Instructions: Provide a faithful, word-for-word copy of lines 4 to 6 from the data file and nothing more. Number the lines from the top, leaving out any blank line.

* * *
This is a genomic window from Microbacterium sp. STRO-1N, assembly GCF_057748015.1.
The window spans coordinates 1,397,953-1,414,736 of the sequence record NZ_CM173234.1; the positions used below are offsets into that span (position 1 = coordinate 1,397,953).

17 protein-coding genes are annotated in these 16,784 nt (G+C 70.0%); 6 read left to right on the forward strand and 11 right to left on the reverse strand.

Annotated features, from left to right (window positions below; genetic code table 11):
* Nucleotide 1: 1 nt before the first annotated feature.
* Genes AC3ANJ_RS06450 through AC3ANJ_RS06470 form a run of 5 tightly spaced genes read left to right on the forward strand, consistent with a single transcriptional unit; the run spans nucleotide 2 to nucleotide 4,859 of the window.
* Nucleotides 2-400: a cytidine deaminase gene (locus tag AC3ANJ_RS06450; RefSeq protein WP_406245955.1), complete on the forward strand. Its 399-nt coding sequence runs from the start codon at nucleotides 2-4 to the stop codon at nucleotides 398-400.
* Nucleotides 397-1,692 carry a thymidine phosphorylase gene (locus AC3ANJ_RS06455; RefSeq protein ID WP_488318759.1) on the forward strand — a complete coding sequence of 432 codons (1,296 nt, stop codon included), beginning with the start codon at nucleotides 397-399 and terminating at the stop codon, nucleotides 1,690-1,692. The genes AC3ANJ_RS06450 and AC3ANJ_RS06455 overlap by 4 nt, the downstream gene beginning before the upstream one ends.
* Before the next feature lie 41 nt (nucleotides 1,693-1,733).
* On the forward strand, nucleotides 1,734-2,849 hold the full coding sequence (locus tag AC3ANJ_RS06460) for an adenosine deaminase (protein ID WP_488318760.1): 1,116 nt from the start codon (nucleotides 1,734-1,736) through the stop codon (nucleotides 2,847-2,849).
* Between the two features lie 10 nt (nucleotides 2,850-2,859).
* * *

Annotated features, from left to right (window positions below; genetic code table 11):
* Nucleotide 1: 1 nt before the first annotated feature.
* Genes AC3ANJ_RS06450 through AC3ANJ_RS06470 form a run of 5 tightly spaced genes read left to right on the forward strand, consistent with a single transcriptional unit; the run spans nucleotide 2 to nucleotide 4,859 of the window.